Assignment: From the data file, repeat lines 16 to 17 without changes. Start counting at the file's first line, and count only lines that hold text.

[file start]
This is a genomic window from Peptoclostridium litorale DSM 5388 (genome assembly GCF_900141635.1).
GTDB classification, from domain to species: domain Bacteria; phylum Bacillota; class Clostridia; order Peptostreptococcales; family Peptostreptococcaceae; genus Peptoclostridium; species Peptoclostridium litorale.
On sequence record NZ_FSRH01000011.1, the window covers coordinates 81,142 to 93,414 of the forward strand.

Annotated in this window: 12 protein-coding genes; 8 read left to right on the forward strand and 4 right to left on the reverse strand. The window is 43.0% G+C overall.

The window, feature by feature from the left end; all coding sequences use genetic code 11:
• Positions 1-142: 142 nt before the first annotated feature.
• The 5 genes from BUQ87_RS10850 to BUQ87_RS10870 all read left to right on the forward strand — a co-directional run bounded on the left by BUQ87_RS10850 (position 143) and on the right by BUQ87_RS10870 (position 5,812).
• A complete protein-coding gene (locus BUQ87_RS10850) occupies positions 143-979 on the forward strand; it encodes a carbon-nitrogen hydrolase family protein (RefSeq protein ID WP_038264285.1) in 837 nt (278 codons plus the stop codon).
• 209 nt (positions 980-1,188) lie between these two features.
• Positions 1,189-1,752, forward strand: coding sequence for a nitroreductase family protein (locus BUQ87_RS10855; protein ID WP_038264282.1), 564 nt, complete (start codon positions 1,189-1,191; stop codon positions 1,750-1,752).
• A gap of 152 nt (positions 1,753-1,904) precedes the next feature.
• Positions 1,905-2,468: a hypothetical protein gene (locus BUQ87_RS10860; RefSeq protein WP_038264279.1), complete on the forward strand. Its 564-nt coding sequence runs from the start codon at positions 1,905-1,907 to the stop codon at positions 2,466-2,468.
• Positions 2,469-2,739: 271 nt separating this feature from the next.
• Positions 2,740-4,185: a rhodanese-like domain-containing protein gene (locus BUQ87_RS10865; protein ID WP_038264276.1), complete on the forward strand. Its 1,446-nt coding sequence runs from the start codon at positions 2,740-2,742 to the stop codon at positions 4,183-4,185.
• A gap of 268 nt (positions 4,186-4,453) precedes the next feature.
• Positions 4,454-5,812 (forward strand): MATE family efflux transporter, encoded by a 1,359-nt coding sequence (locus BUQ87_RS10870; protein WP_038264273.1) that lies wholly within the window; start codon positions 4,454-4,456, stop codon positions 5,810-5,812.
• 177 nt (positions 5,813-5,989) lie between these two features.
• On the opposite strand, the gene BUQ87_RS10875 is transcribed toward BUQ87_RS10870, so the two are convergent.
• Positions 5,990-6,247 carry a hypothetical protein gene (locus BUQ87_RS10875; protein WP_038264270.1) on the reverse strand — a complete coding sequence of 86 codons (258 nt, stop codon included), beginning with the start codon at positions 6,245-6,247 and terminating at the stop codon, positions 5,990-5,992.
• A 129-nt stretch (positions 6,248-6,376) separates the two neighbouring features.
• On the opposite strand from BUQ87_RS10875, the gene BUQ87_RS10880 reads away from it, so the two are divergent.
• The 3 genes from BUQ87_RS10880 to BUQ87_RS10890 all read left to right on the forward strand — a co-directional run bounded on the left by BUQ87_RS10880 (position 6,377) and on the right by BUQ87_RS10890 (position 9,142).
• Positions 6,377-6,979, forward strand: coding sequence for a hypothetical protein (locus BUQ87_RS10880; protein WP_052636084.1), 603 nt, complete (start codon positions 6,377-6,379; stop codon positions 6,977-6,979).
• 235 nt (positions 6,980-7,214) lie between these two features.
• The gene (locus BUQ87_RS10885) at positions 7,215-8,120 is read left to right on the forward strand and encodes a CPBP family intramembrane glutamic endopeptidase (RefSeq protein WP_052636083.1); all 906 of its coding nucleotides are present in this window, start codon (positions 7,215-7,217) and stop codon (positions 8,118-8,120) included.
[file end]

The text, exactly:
• Positions 4,454-5,812 (forward strand): MATE family efflux transporter, encoded by a 1,359-nt coding sequence (locus BUQ87_RS10870; protein WP_038264273.1) that lies wholly within the window; start codon positions 4,454-4,456, stop codon positions 5,810-5,812.
• 177 nt (positions 5,813-5,989) lie between these two features.